Figaro is a New Jersey native and legacy business owner, meaning she operated in the marijuana market during its prohibition and now runs a legal business thanks, in part, to new laws. While perfecting her edibles, or baked goods infused with cannabis, and before New Jersey laws allowed her to do so legally, she employed seven people through her business.

“We were paying people’s rent, we were doing everything a normal business would have done. It was just that the federal government and New Jersey were slower to get with the times,” Figaro told DBT.

New marijuana laws and an end to its prohibition has opened doors to her business she never knew were possible, she added.

“There are people who buy our products who never even imagined purchasing cannabis [marijuana] products. This has affected my business positively with a larger reach,” she told DBT.

Figaro’s business also expanded into Delaware when Columbia Care offered use of its kitchens to ButACake so Figaro and her partner Yasmin could handcraft organic medical marijuana edibles in Delaware – edibles still cannot be transported across the state line. Their products are now available in all three Columbia Care locations in the First State.

“Columbia Care was the only company that said absolutely yes. This was good for us because Delaware had more favorable regulations for [medical] edible products,” Figaro told DBT.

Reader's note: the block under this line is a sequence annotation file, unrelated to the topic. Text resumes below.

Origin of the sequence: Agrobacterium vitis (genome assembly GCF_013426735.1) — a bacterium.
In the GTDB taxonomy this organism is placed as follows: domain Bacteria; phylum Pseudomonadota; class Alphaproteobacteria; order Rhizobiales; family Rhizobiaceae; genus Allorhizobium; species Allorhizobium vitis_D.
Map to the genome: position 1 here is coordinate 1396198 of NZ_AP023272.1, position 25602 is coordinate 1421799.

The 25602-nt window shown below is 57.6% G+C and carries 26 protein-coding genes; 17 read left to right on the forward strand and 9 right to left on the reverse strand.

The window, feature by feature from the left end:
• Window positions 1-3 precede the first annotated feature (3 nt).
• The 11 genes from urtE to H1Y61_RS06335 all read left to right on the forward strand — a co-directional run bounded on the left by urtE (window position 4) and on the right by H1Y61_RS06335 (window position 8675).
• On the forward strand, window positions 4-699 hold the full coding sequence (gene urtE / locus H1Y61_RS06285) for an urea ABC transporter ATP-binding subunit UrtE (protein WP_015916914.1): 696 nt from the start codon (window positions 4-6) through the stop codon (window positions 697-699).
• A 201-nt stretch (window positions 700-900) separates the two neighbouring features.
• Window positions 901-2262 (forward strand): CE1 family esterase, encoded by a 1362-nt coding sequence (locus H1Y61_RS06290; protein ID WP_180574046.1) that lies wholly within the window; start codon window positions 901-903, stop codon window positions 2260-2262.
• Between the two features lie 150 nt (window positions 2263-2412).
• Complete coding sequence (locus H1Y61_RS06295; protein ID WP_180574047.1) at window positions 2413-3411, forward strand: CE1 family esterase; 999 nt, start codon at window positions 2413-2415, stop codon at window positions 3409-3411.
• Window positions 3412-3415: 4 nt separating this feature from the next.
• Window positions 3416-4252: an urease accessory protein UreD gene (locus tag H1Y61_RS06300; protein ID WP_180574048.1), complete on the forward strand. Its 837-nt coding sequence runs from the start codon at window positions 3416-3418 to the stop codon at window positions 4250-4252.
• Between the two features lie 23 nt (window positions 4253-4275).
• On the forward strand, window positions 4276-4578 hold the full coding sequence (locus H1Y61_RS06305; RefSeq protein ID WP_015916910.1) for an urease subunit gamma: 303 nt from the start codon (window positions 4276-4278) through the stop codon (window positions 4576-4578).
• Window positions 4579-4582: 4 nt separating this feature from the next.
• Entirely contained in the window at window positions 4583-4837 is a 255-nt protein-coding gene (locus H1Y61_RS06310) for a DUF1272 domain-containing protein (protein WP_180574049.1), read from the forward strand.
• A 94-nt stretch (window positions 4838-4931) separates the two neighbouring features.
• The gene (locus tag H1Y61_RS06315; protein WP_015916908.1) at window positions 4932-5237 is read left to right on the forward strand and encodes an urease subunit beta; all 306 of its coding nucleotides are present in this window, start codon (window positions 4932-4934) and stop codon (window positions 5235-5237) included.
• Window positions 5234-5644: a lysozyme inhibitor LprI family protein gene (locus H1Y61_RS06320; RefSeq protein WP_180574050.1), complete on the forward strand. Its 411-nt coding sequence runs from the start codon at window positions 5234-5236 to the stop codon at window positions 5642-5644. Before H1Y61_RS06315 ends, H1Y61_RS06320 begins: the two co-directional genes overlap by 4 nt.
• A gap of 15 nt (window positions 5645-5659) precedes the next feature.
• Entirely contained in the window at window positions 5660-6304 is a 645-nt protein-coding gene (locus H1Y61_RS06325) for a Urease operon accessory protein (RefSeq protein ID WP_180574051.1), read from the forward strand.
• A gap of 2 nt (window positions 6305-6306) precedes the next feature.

Although she said ButACake isn’t ready to publicly state whether or not they will try for an adult-use recreational marijuana license, she acknowledged Delaware is on a healthy path forward for all.

“I think that when we put social equity into a box, some people get left behind. By the time I was able to go for it, I was overlooked for the social equity license in New Jersey because I chose to live in a safer environment and I don’t think that’s right. But I think Delaware’s doing a successful approach with a different point of view. If a few less people get left behind, that’s a good thing,” she said.

Delaware-based applicants that meet the requirements to apply for social equity licenses are invited to attend one of the OMC’s upcoming workshops which will include information on the application process and eligibility, as well as topics led by professionals in banking, taxes, legal matters, real estate and more, according to the OMC.

Workshops will take place from 3-5:30 p.m. with presentations beginning at 4 p.m. on the following dates:

  • June 5 for applicants in New Castle County at Delaware Technical Community College’s Stanton Campus in Newark,
  • June 12 for applicants in Sussex County at Delaware Tech’s Owens Campus in Georgetown,
  • June 18 for applicants in the city of Wilmington at Delaware Tech’s Wilmington Campus, and
  • June 25 for applicants in Kent County at the Department of Natural Resources and Environmental Control’s Richardson & Robbins Building in Dover.

Registration is available online at OMC.Delaware.gov. As of Wednesday, May 1, the OMC also published proposed regulations for the adult-use recreational marijuana industry. Public comments are accepted at OMC@delaware.gov through May 31.